One final thought. You say: “For instance, you don’t need to cut down on your electricity consumption if you purchase renewable power (although efficiency will be good for your pocketbook).” But efficiency measures do not make up Pacala/Socolow wedges just for fun. (Nor are they intended to be interpreted as sacrifice wedges.) We need to limit energy consumption by efficiency and conservation measures *and* we need to support and develop renewable energy. And I’m sure you agree with that, too.

    Thanks so much for doing this blog, by the way. It’s a *great* help on many issues!

    –Paulina

  8. john says:

    Shannon:

    There is nothing “wrong” with individual actions. They are, to quote Cheney, virtuous. But they are not sufficient. The scale of the cuts we must make in GHG emissions, and the pace with which we must make them, is too massive to depend upon the good intentions of individuals collectively achieving them. Too many people will opt for hummers, McMansions, and consumption a-go-go until the consequences of their actions are right in their face. And with global warming, that will be too late.

    There is another, more perniscious problem with the “you can change the world” message. Many companies and conservatives use it as a clarion call to avoid exactly the kind of regulation that’s needed. Oh sure, it’s empowering to think “you can make the difference.” But YOU can’t. Only WE can. And as long as BP, Monsanto and Chevron et. al. successfully hawk individual action and ingenuity as a cure-all (implicitly suggesting that’s all that’s needed) in order to avoid the kind of massive societal changes that is in fact needed, then the “you can make a difference” mantra becomes a part of the problem, not a solution.

  9. John McCormick says:

    Joe and Paulina,

    The emotionally uplifting talk about personal actions being important is really only that; uplifting but not related to the massive challenge ahead for our children and grandchildren. Being a father of two children, I can admit they are clueless and appear personally unaffected by the news and views shared among AGW believers and analysts. If they realized the magnitude and timeline of the global mitigation investment needed to merely slow the growth of CO2 concentration, they would tell we grownups to shut up about the light bulbs, ethanol, low-flow shower heads and carbon (penance) credits. So, I will say it for them. Enough with the personal choice stuff.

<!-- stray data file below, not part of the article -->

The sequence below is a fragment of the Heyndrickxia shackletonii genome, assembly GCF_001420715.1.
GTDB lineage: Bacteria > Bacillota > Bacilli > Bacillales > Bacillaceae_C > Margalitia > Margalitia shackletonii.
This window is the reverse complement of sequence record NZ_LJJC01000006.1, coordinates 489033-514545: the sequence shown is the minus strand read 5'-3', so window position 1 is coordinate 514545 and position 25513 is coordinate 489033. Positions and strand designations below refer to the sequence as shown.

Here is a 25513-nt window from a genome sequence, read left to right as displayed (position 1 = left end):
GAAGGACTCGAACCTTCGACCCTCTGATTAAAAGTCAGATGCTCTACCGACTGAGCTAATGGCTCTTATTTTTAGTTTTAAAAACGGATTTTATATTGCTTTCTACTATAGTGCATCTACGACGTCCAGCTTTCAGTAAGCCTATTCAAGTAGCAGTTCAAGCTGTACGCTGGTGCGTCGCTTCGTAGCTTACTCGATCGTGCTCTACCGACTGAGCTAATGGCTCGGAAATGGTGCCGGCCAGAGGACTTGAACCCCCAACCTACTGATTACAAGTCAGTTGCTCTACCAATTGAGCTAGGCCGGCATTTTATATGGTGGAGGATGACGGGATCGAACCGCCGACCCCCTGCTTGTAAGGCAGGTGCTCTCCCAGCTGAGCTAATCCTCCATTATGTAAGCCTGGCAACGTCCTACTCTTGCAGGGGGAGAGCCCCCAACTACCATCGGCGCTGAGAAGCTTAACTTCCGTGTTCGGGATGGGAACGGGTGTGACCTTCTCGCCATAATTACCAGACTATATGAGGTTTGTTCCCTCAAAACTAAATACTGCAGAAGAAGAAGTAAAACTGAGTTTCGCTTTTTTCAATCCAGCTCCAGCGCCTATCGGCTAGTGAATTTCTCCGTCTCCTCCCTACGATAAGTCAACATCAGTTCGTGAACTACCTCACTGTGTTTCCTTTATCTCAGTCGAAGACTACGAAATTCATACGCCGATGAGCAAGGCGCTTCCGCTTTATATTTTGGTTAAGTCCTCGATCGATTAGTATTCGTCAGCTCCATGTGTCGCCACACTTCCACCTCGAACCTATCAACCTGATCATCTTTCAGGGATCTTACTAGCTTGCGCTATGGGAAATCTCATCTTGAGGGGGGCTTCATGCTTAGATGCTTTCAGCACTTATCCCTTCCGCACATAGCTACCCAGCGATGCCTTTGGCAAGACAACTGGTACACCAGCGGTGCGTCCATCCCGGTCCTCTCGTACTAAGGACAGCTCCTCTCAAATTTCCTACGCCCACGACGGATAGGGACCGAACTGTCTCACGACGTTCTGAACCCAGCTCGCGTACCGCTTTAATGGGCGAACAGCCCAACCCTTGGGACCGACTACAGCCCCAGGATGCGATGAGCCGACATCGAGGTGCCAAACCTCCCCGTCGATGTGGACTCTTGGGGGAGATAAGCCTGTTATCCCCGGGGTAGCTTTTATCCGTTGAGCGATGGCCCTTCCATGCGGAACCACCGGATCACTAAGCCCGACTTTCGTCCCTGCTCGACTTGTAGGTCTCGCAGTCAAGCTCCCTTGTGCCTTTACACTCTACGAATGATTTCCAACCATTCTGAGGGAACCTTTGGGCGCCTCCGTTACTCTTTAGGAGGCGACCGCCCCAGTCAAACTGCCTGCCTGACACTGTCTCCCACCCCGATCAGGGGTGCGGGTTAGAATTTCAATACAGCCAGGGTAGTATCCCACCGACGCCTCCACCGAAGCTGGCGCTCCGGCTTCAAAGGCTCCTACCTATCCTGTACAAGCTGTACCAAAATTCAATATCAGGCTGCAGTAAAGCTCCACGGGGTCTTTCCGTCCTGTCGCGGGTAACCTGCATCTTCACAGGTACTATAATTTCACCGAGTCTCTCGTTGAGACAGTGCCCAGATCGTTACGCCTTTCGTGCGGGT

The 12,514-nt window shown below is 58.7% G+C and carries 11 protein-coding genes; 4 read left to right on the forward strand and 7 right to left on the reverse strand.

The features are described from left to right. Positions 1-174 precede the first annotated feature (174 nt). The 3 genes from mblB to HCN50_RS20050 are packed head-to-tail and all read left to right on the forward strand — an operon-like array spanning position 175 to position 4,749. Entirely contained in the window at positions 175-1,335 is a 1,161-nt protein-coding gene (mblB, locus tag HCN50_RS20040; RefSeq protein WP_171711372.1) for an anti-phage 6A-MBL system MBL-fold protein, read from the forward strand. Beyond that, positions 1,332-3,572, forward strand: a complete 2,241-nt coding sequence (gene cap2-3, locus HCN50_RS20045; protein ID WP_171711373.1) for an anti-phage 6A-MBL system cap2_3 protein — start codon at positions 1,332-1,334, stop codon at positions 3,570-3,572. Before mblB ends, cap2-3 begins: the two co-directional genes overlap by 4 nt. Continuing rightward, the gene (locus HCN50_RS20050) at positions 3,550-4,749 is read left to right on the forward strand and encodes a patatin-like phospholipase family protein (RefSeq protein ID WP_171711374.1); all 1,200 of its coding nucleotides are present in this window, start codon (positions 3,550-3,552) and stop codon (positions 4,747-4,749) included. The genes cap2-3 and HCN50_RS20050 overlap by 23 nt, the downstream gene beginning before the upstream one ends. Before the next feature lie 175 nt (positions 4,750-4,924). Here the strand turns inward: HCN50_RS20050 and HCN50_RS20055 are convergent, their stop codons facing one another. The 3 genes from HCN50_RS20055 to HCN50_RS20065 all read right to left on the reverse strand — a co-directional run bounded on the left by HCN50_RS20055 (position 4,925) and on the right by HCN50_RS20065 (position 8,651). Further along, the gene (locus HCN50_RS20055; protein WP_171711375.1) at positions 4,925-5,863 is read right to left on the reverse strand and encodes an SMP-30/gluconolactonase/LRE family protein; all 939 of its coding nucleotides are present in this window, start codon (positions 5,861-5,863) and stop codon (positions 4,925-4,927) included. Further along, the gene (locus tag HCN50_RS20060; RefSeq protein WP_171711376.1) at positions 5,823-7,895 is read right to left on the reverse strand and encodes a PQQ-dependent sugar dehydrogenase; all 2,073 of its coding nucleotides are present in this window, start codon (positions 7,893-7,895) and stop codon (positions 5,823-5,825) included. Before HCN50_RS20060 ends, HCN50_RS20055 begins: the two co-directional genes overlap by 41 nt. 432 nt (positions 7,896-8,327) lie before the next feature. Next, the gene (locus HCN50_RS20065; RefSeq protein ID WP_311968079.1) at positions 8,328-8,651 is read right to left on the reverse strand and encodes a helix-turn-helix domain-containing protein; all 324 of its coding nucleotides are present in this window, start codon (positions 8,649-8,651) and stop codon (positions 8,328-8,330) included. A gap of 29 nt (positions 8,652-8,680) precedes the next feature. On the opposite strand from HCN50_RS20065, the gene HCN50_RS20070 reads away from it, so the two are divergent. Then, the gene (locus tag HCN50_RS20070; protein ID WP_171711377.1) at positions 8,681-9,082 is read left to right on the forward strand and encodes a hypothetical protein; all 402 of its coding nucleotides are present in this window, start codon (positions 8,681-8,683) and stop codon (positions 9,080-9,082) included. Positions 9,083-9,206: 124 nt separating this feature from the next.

US electric power sector (we customers) emitted 2.4 billion tons of CO2 in 2005 — that is 293 cubic miles of gas -EACH YEAR AND GROWING -destined for PERMANENT (one would presume) burial. China’s power sector might actually double US CO2 output and has limited geologic disposal sites and Japan has virtually no disposal sites since it is sitting atop the Pacific ring of fire.

    To capture and pump the CO2 to its PERMANENT disposal site takes energy from the power plant — between 15 and 30 percent and that is in addition to the electric power needed to operate conventional pollution control equipment, run the plant’s pumps, etc. Cutting a plant’s electric output by a third or half and particularly in summer to capture and dispose the CO2 is NOT GOING TO HAPPEN.

    A new plant will require building a 130 to 150 percent plant to assure the electric demand will be met by the new power station. Or, maybe our individual lifestyle changes will actually work and……….but that overlooks the basic fact that whatever size plant is built 30 to 50 percent more coal will be burned than needed if CO2 was not being captured. Is this beginning to make some sense or am I impinging on the comfort zone of the caring.

    When we adults get real about what it is going to take to give our children a running start on damping the CO2 concentrations we will all then realize the cost will be enormous and it will not be spent on wind towers and bicycles. The world does not operate on casual power. It needs base load, 24-7 and very concentrated. Engineers make those decisions not us environmentalists.

    AGW is not an environmental problem. The environment is the victim. It is engineering and economic challenge greater than human kind has ever had to take on and succeed. That will take bigger ideas than changing light bulbs and will include things we do not like to think about such as high temperature gas modular reactors.

    Carbon dioxide can become a resource and converted through some complex, chemically accepted and commercially used processes into diesel and jet fuel and other petrochemical products. It will take trillions of dollars and about a decade to get things rolling. That might not sit well with the lifestyle change advocates but it can be real world and our children will have to live in the real world one day while we have fun in ours today.